An administrator can also be a great boon. Meetings, particularly general meetings can be complex affairs, with motions, amendments and voting. It really helps to have someone who is experienced in meeting protocols, and who can deal with issues with confidence, and move along meetings to keep them to a strict timetable either as the chair or assisting. A competent strata manager should be able assist in this area.

A communication, negotiation or relationship expert. This could be the most vital and useful skill of all. No matter the quality and expertise of the individual members of an executive committee, if they don’t get along or progress decisions – then it will be a disaster. This skill can often be implicit – gained from years of dealing with people, decisions and disputes - or some people are just good ‘people people’. Or it could be explicit where a potential nominee has mediation skills, conflict resolution, personal development, therapy or psychology training.

Notwithstanding the above list, there may be executive committee members who are ideal candidates without these skills. They may be passionate about the building, or fixing issues and willing to do the work, to make the best decisions for the building and its owners and residents.  They may also have the time to spend on various matters. Time and passion are extremely valuable commodities. They may be retired, working part-time, a stay at home mum or dad (although this does automatically not mean they have any time) or just plain passionate.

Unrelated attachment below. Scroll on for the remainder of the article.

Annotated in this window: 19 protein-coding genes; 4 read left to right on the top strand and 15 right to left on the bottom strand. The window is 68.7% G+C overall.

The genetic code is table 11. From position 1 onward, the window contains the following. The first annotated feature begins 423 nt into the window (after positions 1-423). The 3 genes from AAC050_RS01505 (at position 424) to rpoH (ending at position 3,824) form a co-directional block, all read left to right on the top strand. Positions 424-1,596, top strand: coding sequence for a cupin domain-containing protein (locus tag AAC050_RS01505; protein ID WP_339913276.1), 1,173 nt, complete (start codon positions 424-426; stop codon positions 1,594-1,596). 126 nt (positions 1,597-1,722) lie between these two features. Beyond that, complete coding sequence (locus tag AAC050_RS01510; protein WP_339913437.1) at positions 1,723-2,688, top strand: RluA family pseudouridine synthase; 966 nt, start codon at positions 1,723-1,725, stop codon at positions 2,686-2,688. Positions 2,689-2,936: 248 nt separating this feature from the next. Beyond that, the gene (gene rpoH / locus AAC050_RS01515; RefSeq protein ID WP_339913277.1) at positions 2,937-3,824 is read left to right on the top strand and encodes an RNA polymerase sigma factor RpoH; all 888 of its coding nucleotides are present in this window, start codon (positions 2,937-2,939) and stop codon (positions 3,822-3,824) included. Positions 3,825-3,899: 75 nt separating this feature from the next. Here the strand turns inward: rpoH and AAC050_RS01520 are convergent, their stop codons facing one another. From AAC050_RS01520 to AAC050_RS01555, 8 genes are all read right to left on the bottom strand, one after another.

Even if you have a professional building and property manager they are just ‘service providers’. All these skills are ideal and valuable it is up to you – the executive committee – to monitor, make good decisions and set the direction for you building.

3.2 Politics and motivations

It is insightful to compare a strata building's executive committee to a quasi-political process. Strata executive committees can be viewed as a 4th tier of government (behind federal, state and council): being elected, levying taxes (levies) and making laws (by-laws). As we all know, politicians do not have to have specific qualifications to run or be elected. Similarly and unfortunately too, there are no requirements under any Acts for executive committee members to be vetted, qualified or trained. Anyone - resident or non-resident owners, apartment renters, building staff, strata managers, real estate agents, developers, relatives and friends can be nominated and subsequently voted onto a building's executive committee - for better or worse.

A developer appointed, long-term building manager also served in the long term role of chair. Without explicit approval, this building manager employed his son's maintenance company to do gardening duties and also separately paid $60 three times a week for the use of his daughter-in-laws car (who lived and worked with the building manager in the building) to tow a rubbish bin trailer 50 meters. The once off annual cost of these payments could have purchased a vehicle and saved $10,000 p.a. ongoing.

There can be an extremely wide range of motivations, interests, knowledge and skills both within and between different executive committees. In deciding which candidate or group to vote for it would be expedient to first understand what motivates particular candidates for nominating to the executive committee. A brief list of possible motivations can include:

Possible motivations for being on an executive committee